A memorial long overdue


Herald Writer

LAKE STEVENS — Jack Sahlbom has seen some of the horrors of war firsthand, but he considers himself one of the lucky ones.

"I came back," said Sahlbom. The ones that didn’t, "those are the important ones," he said.

Important enough for him that he and other members of American Legion Post 181 are leading a call to build the city’s first war memorial. Sahlbom is the commander of the Lake Stevens-based post.

The group has raised more than $5,000 since February and hopes to dedicate the memorial on Memorial Day 2001. The city has offered the group a site for the memorial, and local Kiwanis members may help build it, but the post needs to raise at least $25,000 more.

"We’ve been talking about this for 55 years," said Sahlbom, dressed in overalls and sitting in a shed on the grounds of Maple Lane Tree Farm, which he owns and operates.

He said the project really got rolling in February as he and a few others tried to rebuild the local Legion post, which had been foundering for years.

"Talk’s cheap," Sahlbom, 75, said. "I said, OK, let’s get a project and get going."

Since then, Sahlbom has promoted the memorial mainly by talking to civic groups and placing newspaper ads.

Sahlbom’s personal motivation for the project started years before when he and his twin brother, both graduates of Lake Stevens High School, enlisted in the Marine Corps. They were 17.

Sahlbom served in World War II in the South Pacific and then spent 11 months on the front lines during the Korean War.

"War is hell," he said of the time he spent in a unit that put in and took out land mines. He said he doesn’t talk about it much, but remembers seeing Korean children freeze to death, and once he had to help carry out a fellow soldier who had been killed in combat.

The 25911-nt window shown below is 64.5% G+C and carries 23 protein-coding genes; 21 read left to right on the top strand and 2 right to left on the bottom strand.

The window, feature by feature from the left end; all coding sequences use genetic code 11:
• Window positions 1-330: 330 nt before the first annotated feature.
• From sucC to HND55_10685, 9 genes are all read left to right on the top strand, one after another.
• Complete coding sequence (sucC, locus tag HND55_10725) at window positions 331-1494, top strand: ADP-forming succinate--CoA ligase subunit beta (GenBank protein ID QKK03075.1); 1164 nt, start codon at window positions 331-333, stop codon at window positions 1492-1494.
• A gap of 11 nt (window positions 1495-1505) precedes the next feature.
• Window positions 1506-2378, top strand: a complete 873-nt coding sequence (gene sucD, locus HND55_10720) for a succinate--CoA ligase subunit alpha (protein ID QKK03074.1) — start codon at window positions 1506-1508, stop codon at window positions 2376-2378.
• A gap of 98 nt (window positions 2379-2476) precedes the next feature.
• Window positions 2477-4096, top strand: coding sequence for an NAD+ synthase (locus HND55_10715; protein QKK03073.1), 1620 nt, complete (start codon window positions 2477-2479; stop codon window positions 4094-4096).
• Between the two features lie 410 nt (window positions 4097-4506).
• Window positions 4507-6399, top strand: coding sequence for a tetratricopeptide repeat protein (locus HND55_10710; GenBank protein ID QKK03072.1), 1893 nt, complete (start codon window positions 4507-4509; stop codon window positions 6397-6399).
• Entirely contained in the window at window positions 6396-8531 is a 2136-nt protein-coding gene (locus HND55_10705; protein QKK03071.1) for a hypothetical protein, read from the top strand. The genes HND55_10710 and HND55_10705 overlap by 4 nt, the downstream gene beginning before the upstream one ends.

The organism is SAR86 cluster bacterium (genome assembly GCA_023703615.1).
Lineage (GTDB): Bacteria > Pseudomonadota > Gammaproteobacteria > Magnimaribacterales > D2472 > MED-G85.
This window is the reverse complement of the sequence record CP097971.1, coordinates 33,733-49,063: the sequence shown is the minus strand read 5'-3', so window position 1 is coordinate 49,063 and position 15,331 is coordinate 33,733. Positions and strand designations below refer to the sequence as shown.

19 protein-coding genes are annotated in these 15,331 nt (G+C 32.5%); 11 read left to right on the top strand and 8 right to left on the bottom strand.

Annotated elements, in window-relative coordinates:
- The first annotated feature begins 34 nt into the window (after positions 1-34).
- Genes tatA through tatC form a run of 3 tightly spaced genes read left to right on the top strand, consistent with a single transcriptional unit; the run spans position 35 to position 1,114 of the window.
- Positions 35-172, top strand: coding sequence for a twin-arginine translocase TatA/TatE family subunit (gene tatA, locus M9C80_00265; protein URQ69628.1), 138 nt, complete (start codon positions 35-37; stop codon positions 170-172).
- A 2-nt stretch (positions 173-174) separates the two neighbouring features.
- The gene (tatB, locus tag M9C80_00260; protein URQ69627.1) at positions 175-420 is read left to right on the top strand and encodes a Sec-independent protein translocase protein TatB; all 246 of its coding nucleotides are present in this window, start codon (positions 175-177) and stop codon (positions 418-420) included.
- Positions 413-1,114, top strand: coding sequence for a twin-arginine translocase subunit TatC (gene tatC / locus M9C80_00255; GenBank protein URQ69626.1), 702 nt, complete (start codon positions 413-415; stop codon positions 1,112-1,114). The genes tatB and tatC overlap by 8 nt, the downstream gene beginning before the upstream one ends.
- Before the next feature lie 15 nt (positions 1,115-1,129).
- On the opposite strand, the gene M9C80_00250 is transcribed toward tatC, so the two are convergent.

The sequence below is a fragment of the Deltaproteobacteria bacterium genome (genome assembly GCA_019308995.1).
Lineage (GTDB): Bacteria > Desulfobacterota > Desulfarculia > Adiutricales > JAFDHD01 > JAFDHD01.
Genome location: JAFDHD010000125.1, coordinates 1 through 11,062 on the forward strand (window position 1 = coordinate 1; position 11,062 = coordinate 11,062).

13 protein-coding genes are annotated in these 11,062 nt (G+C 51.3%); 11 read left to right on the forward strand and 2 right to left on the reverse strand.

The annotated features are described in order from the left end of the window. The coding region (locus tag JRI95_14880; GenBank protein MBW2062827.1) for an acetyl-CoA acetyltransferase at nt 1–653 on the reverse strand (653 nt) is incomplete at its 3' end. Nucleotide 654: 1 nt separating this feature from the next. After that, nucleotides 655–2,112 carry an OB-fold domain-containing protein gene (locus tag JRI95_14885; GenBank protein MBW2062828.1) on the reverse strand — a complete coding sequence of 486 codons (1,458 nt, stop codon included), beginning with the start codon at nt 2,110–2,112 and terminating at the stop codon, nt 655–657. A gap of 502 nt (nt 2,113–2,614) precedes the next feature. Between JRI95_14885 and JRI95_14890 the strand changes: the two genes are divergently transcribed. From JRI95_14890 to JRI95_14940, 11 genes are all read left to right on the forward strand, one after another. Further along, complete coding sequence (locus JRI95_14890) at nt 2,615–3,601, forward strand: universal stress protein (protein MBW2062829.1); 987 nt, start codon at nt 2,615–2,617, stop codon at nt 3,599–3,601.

"It was a privilege and honor to carry him out, because he’d given his life," Sahlbom said.

Sahlbom spoke similarly of the 28 veterans from Lake Stevens who gave their lives in wars and whose names would appear on the proposed memorial. Five served in World War I, 15 in World War II, one in the Korean War and seven in the Vietnam War.

"They paid the supreme price. They didn’t have a chance to get married, to have kids that get married. They’ve never been grandparents. All those things we take for granted," Sahlbom said.

He said he also appreciates the freedom he has because of their sacrifices.

"I can come out here in Mother Nature, get in my car and go wherever I want to go. Some people say we’re not free. I’ve got freedom," he said.

On Monday, the city council approved a design and site for the memorial, in front of the senior center on 124th Avenue NE.

On Wednesday, Sahlbom took his cause to the Lake Stevens Kiwanis.

Dave O’Leary, a member of the group, said, "It looks like we’re going to provide the labor." The group’s board still needs to review the decision before it’s final.

"It’s a very good project for us and anyone else who wants to help," O’Leary said.

Sahlbom is confident the project will come together, bit by bit.

"If we look at this, a raindrop don’t mean nothing," he said, "but if you get enough together they’ll destroy any city you saw."

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